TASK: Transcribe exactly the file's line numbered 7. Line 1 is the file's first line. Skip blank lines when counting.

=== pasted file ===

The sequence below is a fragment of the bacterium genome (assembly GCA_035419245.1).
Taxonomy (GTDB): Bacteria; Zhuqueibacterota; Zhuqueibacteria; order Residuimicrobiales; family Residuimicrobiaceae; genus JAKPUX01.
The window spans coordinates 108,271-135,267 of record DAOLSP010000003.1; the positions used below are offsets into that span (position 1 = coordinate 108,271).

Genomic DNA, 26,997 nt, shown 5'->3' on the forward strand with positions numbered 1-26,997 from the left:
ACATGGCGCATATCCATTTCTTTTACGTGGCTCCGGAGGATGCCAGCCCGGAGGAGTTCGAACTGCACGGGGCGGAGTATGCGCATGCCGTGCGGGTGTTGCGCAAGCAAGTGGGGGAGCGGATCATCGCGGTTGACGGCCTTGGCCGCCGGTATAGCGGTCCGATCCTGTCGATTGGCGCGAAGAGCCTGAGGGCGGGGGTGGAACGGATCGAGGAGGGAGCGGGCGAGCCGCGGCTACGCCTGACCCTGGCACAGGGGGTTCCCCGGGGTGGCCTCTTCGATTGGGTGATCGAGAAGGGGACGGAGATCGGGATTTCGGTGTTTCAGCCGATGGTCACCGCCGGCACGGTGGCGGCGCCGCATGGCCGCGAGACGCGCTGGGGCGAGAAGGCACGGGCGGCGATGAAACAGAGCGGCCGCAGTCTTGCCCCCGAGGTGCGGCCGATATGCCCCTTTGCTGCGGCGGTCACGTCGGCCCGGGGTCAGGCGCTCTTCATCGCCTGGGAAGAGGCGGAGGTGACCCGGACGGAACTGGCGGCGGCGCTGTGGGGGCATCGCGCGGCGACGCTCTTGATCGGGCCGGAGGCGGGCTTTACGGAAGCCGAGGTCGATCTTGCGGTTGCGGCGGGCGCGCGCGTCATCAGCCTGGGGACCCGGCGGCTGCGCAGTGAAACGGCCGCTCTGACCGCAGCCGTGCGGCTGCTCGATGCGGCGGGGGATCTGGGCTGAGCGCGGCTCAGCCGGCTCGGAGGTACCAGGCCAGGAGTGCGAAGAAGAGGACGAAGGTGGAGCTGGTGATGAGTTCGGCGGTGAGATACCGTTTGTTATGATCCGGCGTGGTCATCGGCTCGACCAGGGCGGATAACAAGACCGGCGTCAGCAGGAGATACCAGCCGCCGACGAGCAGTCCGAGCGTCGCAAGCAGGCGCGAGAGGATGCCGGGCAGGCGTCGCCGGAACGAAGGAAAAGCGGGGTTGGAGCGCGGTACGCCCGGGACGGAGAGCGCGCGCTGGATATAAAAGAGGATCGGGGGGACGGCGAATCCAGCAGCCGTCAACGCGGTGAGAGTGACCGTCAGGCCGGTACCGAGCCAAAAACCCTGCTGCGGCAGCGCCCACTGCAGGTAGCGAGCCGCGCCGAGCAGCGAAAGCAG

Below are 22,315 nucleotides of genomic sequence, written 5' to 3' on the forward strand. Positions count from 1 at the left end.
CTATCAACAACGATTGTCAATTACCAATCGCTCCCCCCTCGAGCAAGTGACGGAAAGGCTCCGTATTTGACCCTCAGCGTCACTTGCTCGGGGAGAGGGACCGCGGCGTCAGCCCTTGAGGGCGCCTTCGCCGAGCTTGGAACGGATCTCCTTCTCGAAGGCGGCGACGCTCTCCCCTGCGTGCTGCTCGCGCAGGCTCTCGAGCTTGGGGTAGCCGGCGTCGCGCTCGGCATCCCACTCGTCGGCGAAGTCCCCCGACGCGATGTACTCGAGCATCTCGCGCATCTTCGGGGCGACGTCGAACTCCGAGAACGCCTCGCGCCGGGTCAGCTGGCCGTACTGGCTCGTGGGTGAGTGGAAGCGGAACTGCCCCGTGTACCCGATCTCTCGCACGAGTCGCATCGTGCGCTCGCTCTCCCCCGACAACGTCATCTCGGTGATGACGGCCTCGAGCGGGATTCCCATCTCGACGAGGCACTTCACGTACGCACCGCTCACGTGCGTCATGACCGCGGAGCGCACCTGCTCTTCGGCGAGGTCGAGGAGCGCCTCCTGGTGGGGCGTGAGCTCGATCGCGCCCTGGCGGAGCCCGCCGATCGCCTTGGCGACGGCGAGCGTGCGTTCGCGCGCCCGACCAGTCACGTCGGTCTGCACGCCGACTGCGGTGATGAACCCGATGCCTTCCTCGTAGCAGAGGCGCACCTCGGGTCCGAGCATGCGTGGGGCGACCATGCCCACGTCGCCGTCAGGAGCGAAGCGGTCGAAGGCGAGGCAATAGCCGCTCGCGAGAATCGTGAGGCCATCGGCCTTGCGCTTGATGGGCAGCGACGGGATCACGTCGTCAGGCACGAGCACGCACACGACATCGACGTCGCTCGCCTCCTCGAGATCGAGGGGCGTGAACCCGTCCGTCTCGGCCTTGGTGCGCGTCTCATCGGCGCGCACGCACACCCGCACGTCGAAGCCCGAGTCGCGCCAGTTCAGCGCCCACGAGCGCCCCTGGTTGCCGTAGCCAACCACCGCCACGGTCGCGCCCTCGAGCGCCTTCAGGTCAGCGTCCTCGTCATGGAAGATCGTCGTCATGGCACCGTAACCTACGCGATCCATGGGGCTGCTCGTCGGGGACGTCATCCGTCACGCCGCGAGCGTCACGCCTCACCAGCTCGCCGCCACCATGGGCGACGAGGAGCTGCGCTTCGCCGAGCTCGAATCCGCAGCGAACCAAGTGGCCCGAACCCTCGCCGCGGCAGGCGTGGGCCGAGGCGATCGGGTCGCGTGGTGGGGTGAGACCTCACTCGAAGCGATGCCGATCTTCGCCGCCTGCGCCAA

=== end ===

CTATCAACAACGATTGTCAATTACCAATCGCTCCCCCCTCGAGCAAGTGACGGAAAGGCTCCGTATTTGACCCTCAGCGTCACTTGCTCGGGGAGAGGGACCGCGGCGTCAGCCCTTGAGGGCGCCTTCGCCGAGCTTGGAACGGATCTCCTTCTCGAAGGCGGCGACGCTCTCCCCTGCGTGCTGCTCGCGCAGGCTCTCGAGCTTGGGGTAGCCGGCGTCGCGCTCGGCATCCCACTCGTCGGCGAAGTCCCCCGACGCGATGTACTCGAGCATCTCGCGCATCTTCGGGGCGACGTCGAACTCCGAGAACGCCTCGCGCCGGGTCAGCTGGCCGTACTGGCTCGTGGGTGAGTGGAAGCGGAACTGCCCCGTGTACCCGATCTCTCGCACGAGTCGCATCGTGCGCTCGCTCTCCCCCGACAACGTCATCTCGGTGATGACGGCCTCGAGCGGGATTCCCATCTCGACGAGGCACTTCACGTACGCACCGCTCACGTGCGTCATGACCGCGGAGCGCACCTGCTCTTCGGCGAGGTCGAGGAGCGCCTCCTGGTGGGGCGTGAGCTCGATCGCGCCCTGGCGGAGCCCGCCGATCGCCTTGGCGACGGCGAGCGTGCGTTCGCGCGCCCGACCAGTCACGTCGGTCTGCACGCCGACTGCGGTGATGAACCCGATGCCTTCCTCGTAGCAGAGGCGCACCTCGGGTCCGAGCATGCGTGGGGCGACCATGCCCACGTCGCCGTCAGGAGCGAAGCGGTCGAAGGCGAGGCAATAGCCGCTCGCGAGAATCGTGAGGCCATCGGCCTTGCGCTTGATGGGCAGCGACGGGATCACGTCGTCAGGCACGAGCACGCACACGACATCGACGTCGCTCGCCTCCTCGAGATCGAGGGGCGTGAACCCGTCCGTCTCGGCCTTGGTGCGCGTCTCATCGGCGCGCACGCACACCCGCACGTCGAAGCCCGAGTCGCGCCAGTTCAGCGCCCACGAGCGCCCCTGGTTGCCGTAGCCAACCACCGCCACGGTCGCGCCCTCGAGCGCCTTCAGGTCAGCGTCCTCGTCATGGAAGATCGTCGTCATGGCACCGTAACCTACGCGATCCATGGGGCTGCTCGTCGGGGACGTCATCCGTCACGCCGCGAGCGTCACGCCTCACCAGCTCGCCGCCACCATGGGCGACGAGGAGCTGCGCTTCGCCGAGCTCGAATCCGCAGCGAACCAAGTGGCCCGAACCCTCGCCGCGGCAGGCGTGGGCCGAGGCGATCGGGTCGCGTGGTGGGGTGAGACCTCACTCGAAGCGATGCCGATCTTCGCCGCCTGCGCCAA